2005 ICRP Recommendation

Draft document: 2005 ICRP Recommendation
Submitted by Cynthia Folkers, Nuclear Information & Resource Service
Commenting on behalf of the organisation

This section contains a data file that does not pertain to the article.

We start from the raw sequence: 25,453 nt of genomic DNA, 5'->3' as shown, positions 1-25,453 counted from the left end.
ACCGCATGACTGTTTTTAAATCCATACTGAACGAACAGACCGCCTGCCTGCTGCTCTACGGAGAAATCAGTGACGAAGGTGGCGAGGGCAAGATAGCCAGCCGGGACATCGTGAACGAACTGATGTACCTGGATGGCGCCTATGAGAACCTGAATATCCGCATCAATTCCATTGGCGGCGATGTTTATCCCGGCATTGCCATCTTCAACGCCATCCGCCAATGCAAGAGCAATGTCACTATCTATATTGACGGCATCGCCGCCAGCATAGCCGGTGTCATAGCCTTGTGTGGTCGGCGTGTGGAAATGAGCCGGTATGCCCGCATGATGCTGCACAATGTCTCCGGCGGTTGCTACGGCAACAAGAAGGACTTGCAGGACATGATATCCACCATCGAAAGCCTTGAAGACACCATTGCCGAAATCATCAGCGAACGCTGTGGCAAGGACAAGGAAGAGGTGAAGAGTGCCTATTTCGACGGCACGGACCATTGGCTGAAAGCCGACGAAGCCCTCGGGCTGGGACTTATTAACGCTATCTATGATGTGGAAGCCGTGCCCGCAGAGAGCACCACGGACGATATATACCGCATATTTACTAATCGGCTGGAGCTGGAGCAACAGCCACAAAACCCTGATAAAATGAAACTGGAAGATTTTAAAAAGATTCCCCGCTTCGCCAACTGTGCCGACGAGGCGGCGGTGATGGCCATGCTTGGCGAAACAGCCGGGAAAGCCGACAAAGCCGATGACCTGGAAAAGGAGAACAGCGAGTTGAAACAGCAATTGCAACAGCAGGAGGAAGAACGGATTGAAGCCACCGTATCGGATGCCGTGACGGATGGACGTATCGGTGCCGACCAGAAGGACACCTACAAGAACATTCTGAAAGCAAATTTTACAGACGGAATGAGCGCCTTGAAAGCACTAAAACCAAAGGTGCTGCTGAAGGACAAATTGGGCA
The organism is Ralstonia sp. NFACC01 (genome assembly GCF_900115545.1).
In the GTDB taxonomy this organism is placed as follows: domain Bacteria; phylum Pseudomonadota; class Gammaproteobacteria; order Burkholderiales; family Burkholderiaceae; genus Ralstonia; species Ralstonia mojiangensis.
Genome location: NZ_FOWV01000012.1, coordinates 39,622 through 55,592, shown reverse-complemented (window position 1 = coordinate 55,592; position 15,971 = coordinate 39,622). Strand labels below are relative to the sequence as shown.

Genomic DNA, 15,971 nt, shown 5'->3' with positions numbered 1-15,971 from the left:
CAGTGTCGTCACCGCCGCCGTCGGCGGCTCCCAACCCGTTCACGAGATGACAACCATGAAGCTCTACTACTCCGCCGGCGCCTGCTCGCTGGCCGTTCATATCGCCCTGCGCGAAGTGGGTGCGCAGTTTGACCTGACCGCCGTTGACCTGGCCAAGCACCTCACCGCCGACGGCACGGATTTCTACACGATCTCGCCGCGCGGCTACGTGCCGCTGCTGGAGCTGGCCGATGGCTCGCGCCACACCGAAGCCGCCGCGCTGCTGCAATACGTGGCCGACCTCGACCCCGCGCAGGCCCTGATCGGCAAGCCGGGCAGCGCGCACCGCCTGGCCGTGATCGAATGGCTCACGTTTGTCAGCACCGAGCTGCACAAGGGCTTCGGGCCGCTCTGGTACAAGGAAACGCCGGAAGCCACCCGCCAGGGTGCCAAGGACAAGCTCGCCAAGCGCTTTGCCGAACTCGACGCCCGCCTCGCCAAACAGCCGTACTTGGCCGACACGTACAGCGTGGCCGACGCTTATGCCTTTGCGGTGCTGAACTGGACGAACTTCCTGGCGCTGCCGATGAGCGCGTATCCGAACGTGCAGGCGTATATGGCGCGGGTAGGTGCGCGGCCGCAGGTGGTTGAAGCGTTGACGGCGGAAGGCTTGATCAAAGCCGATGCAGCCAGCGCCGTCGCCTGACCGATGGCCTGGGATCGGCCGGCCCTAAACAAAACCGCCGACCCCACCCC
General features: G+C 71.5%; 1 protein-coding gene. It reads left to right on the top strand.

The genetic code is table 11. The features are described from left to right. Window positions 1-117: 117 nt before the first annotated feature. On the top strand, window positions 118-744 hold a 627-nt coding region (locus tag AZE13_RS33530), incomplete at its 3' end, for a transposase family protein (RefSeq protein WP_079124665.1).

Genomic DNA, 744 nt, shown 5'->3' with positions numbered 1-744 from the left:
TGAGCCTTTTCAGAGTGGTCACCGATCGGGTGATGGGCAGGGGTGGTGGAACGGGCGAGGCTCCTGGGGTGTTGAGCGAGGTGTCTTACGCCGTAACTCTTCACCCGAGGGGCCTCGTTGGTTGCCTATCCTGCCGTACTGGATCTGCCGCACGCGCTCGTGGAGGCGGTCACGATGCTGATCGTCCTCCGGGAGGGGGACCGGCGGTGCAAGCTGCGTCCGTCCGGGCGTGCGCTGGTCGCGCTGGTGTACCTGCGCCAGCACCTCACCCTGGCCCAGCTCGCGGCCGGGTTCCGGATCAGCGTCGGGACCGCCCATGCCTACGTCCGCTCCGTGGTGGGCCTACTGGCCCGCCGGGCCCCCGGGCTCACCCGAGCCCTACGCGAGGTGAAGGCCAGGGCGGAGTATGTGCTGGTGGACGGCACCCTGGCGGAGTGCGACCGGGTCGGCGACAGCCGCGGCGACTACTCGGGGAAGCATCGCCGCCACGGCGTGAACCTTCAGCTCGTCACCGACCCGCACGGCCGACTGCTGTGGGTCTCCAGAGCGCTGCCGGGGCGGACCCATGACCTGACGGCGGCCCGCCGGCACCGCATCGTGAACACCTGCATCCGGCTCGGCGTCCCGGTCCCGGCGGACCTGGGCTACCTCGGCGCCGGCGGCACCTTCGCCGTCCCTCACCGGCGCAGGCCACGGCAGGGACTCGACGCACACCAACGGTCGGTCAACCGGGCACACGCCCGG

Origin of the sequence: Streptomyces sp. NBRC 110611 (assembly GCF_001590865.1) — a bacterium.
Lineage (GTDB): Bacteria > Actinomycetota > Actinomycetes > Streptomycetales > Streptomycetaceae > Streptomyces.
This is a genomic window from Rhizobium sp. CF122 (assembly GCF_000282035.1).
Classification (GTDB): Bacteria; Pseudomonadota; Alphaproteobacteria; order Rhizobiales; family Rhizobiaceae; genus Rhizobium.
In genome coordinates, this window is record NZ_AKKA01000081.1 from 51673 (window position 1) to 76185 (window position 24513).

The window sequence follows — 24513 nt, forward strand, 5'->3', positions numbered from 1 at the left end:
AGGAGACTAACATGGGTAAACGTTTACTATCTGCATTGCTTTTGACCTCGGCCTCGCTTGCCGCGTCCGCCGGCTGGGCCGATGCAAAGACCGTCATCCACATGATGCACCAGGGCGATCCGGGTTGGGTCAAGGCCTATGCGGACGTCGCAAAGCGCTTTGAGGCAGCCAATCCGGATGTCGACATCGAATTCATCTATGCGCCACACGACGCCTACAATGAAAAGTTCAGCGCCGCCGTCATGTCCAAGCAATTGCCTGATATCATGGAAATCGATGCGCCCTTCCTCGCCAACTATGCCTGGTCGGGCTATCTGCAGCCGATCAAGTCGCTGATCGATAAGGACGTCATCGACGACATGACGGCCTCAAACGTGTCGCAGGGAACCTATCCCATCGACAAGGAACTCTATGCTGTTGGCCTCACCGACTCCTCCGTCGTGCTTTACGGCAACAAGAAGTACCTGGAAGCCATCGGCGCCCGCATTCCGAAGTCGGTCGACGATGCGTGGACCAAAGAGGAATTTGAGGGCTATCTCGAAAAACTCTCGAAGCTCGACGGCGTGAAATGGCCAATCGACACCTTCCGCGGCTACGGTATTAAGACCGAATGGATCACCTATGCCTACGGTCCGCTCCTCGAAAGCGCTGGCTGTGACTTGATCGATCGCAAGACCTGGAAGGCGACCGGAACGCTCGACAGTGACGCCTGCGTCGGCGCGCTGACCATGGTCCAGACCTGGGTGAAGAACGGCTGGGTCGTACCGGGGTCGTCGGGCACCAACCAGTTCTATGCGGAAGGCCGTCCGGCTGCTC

NIRS is the information and networking center for citizens and environmental organizations concerned about nuclear power, radioactive waste, radiation, and sustainable energy issues. We submit the following comments on ICRP DRAFT RECOMMENDATIONS 2005. These comments follow other comments from NIRS: • Reject the notion of a threshold. We caution that, even though certain diseases may appear to have a threshold, evidence for threshold doses of radiation do not exist for all radiation induced disease and since no one can accurately predict what disease will strike which individual, any perceived threshold affords us very little when it comes to protecting those most vulnerable. • Reject the notion of hormesis. We are not sure of the final health outcome despite a perceived hormetic effect. Additionally, hormetic effects are seen only for a short duration and only in very specific dose circumstances not reflective of internal, constant, low-doses. • Encourage more use of biodosimetric measurement since the best measure of damage to an individual is an Actual measure, Not a dose reconstruction. Although this technique is more appropriate to health studies and disease assessments, the ICRP must encourage it since these studies are used by ICRP for assessment of risk • ICRP has underestimated risks of radionuclides that show unexpected properties, such as strontium-90, tritium and auger emitters. Not only is more research needed, the ICRP should increase the risk associated with these radionuclides and assume a precautionary approach to be more protective. • ICRP needs to account for both genomic instability and bystander effects. Both effects see more damage at low internal doses. • Likewise, ICRP needs to realize that the mechanisms for genomic instability, bystander effect and mini-satellite mutations may explain effects seen at low doses that were not expected and are not found at higher doses an that these effects vary by cell type and individual. • ICRP stating that there is not enough known about these effects to warrant inclusion in risk estimates is a weak argument. Historically, ICRP has underestimated risk only to have to increase damage estimates later. We urge the ICRP to learn from past mistakes and take a precautionary approach when it thinks data is not fully understood or does not present a fully comprehensible picture. • ICRP dosimetric models need to account for insufficient modeling of damage to cells and molecules particularly for internal short-range radiation. Dose level formulas used by ICRP could easily become meaningless at the cellular and sub-cellular level because even a single track becomes a large dose in this dimension. A dose such as this could start a cancer or other disease, yet register as a miniscule whole body dose. • ICRP needs to use and support data that fall outside their expected model outcome. Rather than discount observation that fails to fit any favored theories science should investigate why certain data don’t fit expectations. Especially in light of phenomena like bystander effect, ICRP discounts unexpected data at its (and OUR) peril. If more cancers are seen in a study than are expected, for instance, rather than say that radiation couldn’t be responsible, maybe we should consider that the risk estimates are wrong. We call your attention to this common occurrence and ask for a reasonable consideration of inductive versus deductive methodologies. • ICRP needs to recognize that all epidemiological studies they rely on for risk estimates are subject to inappropriate data mixing, limiting assumptions about the linear-no-threshold theory (point above) and problems with recording human disease. Epi studies are a tool, not gospel, and should be regarded as such. No one study is representative of all exposure aspects, human, animal, cell response, etc. • Regarding Table S1, Maximum Dose Constraint of 100 mSv per year Effective Dose:10 rem exposure per year produces a cancer risk over a 30-yr exposure period of 1 in 4. Such a risk level is grossly outside what can be considered acceptable. Over a 70-year lifetime of such exposure the risk to exposed individuals would exceed 50%, ie greater than half of all people exposed would get cancer from that exposure. These estimates are based on official agency risk figures (see US Federal Guidance Report 13 for radiation). Using ICRP’s own risk figures produces similar results (1 in 5). 10-rem per year over 30 years of exposure is roughly equivalent to a dose received from 50,000 chest x-rays. Considering the conclusions reached by both the CERRIE Report and the CERRIE Minority Report, research must be continued, and, in the interim, existing standards must not be weakened. Precaution demands, instead, that standards need to be all the more restrictive, and that radioactive materials and wastes already deregulated (and the unregulated ones) should be brought under control.